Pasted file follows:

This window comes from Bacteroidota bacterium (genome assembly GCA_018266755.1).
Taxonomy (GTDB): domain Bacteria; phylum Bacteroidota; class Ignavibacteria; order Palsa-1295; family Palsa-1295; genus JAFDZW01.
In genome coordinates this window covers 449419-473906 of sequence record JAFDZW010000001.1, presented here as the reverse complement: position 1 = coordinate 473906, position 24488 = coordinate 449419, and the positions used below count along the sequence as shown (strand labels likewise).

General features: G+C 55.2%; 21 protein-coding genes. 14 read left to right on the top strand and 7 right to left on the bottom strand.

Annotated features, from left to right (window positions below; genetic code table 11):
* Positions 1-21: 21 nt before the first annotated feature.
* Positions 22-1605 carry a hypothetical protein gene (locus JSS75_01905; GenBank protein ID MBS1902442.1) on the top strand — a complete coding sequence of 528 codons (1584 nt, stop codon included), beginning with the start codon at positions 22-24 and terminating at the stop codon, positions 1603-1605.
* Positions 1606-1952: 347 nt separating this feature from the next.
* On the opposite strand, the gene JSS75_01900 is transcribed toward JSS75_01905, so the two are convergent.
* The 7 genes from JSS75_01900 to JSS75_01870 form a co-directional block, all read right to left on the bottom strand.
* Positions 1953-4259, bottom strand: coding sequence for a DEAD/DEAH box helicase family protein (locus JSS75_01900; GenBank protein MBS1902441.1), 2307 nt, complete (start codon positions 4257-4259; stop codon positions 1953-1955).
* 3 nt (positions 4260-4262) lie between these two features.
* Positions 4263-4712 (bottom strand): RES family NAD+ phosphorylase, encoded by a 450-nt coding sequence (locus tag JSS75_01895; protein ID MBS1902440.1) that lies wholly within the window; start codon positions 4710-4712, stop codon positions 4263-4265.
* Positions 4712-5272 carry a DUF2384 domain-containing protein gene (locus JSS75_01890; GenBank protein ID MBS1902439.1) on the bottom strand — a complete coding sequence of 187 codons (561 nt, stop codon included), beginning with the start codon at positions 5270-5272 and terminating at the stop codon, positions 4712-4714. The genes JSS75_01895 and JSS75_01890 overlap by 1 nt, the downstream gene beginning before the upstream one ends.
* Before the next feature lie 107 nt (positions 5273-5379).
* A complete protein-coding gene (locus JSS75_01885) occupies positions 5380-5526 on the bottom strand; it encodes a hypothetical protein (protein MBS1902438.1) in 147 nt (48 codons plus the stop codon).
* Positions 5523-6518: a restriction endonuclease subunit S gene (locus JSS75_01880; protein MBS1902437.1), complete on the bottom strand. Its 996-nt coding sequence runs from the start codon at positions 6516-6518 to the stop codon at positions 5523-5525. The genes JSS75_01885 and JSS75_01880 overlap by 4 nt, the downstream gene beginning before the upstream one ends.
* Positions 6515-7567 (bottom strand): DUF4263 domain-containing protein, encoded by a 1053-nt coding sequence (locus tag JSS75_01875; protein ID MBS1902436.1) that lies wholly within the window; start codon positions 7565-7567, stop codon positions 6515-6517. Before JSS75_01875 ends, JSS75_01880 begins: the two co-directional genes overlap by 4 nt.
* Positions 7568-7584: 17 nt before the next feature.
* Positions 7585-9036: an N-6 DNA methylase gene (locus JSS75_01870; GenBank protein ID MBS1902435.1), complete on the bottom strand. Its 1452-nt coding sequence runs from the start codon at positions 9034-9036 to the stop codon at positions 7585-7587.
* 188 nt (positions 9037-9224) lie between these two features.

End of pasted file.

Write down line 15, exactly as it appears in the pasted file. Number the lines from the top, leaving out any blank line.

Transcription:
* Before the next feature lie 107 nt (positions 5273-5379).